Good day, clawers of all things coffin-topped. Theaters this weekend have something for both those interested in domestic thrillers, as both Sam Miller’s No Good Deeds, and Leigh Janiak’s festival-fave indie horror Honeymoon are both out now. No, No Good Deeds doesn’t really delve in horror, but it puts the stellar Idris Elba that much closer to my genre of choice. Somebody give this guy a machete and send him after teenagers!

In smaller news, release dates are all the rage. Relativity will be putting Tom Harper’s The Woman in Black: Angel of Death in theaters on January 30th, during what is generally considered to be the worst time of the year for quality film debuts (and the last few weeks are particularly January-ish.) Mega-producer Jason Blum announced the Blumhouse offshoot BH Tilt, a label that will handle the distribution of horrors that aren’t headed for wide releases yet. The companies’ first slate includes several long-delayed flicks like Joe Carnahan’s Stretch, Joe Johnston’s Not Safe for Work, Chandler Riggs’ Mercy, Patrick Brice’s Creep trilogy, and the film with the trailer you’ll find below.

The Town That Dreaded Sundown’s First Trailer Looks Goddamned Amazing
Ever since it was first announced, I’ve had an admittedly unhealthy level of optimism invested in Alfonso Gomez-Rejon’s The Town That Dreaded Sundown, a meta-remake-sequel of Charles B. Pierce’s fairly terrifying 1976 thriller of the same name. The original was based on a series of real-life murders in Texarkana committed by a sack-headed killer who was never caught; this modern-day update takes place in a world where the original film exists, and the murders start happening anew. Check out "anew" poster below.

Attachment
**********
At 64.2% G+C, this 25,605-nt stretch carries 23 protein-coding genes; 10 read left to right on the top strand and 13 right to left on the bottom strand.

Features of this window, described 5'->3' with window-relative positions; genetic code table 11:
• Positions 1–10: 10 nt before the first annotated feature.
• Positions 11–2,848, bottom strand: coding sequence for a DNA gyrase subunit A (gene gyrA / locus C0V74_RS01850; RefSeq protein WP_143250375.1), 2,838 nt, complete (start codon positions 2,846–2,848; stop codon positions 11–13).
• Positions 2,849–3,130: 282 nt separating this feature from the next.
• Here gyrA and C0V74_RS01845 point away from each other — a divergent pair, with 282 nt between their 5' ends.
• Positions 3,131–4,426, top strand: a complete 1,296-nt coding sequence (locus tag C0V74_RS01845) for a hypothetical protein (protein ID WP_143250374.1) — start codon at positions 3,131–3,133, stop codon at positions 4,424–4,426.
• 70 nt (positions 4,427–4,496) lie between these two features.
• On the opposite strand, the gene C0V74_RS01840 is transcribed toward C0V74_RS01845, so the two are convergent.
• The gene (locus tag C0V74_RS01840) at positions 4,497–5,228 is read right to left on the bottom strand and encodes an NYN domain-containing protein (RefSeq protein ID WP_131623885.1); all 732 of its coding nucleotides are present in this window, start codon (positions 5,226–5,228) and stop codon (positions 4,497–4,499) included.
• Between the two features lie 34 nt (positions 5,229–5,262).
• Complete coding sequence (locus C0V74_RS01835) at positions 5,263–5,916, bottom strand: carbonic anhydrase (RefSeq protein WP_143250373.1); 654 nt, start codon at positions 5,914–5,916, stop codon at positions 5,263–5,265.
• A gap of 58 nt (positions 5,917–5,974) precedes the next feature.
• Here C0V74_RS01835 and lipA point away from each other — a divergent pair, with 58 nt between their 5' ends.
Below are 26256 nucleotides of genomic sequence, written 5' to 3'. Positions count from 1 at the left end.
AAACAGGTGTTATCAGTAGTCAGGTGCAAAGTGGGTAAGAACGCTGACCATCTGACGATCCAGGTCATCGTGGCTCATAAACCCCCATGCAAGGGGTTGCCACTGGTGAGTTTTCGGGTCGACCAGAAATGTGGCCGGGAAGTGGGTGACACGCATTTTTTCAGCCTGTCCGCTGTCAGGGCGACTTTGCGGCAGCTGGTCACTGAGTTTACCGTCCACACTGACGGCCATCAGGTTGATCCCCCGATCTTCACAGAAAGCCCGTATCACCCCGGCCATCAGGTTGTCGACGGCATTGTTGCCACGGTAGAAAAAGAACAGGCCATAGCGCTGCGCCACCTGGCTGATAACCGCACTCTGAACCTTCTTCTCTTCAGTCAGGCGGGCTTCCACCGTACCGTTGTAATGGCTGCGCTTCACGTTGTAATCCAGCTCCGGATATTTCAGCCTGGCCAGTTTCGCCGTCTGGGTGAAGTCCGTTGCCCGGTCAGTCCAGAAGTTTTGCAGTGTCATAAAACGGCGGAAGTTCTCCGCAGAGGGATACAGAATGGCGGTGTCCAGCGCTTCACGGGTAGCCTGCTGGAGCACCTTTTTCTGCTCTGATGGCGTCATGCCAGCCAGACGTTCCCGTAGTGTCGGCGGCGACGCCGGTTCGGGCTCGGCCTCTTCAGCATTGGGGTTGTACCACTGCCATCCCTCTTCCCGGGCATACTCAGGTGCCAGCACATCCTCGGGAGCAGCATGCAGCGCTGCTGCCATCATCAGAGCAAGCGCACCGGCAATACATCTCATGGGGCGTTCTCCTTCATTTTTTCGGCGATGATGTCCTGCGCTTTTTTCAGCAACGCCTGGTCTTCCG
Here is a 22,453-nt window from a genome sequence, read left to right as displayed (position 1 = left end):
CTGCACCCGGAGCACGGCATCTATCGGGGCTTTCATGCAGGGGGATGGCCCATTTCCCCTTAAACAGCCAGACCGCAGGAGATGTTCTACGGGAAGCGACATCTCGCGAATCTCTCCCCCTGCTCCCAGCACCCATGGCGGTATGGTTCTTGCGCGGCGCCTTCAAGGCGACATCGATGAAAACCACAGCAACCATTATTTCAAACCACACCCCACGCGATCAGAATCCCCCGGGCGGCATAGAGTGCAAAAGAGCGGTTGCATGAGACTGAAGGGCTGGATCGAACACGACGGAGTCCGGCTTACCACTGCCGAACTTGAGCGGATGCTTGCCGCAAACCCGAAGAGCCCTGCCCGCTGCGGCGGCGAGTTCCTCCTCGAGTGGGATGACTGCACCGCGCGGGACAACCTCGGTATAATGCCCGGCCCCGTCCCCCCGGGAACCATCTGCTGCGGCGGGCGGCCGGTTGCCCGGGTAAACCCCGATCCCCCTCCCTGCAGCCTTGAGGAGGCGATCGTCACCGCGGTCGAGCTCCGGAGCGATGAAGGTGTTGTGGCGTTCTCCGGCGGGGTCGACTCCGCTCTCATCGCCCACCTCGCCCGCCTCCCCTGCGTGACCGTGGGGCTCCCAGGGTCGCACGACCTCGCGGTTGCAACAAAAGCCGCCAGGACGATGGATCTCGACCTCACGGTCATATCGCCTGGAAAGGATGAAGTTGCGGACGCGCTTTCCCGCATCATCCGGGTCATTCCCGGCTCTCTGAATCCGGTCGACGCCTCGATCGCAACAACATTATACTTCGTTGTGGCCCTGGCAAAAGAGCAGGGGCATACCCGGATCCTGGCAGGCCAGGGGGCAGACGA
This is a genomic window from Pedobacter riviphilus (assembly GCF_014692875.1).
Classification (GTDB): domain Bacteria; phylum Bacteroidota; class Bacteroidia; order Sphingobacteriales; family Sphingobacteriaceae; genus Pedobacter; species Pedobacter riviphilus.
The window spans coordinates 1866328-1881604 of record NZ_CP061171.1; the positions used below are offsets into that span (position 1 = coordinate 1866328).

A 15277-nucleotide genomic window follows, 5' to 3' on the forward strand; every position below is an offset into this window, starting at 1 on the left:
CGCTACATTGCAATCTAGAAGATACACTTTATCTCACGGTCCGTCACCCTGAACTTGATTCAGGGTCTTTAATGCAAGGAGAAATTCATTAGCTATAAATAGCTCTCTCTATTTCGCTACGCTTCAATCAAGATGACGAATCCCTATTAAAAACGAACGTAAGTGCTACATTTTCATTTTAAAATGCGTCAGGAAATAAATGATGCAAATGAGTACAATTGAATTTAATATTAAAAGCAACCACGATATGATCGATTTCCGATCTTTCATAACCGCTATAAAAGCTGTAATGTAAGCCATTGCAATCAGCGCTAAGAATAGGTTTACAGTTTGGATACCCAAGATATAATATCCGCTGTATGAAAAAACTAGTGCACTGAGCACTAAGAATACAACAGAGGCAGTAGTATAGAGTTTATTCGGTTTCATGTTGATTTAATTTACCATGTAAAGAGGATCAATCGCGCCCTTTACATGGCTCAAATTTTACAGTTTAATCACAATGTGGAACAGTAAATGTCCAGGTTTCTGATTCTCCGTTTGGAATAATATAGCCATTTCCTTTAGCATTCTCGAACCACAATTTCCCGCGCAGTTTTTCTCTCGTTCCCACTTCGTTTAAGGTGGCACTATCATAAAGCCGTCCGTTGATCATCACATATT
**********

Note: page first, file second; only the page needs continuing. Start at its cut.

the town that dreaded sundown

Ryan Murphy, one of the guys behind FX’s American Horror Story, spearheaded this project as producer, and his touch is all over this trailer. I love that the hook of this version twists the mystery behind who is committing the Moonlight Murders. Are we dealing with a sadistic copycat killer with a digitally manipulated voice, or is it some kind of an all-evil spirit dead-set on making people remember its past work? The whole "he’s using this girl as a messenger" tactic is kind of dumb, though Addison Timlin looks like she’ll do a fine job as the token scream queen. And in any case, her family history is supposed to be tied to the murders, so I’ll buy into it. With a cast that also includes Gary Cole, Denis O’Hare, Edward Herrmann and Spencer Treat Clark, The Town That Dreaded Sundown will hit theaters on October 16th. That's my birthday, so it'd be nice if this movie scared the shit out of me, and also if someone bought me some new boxers.

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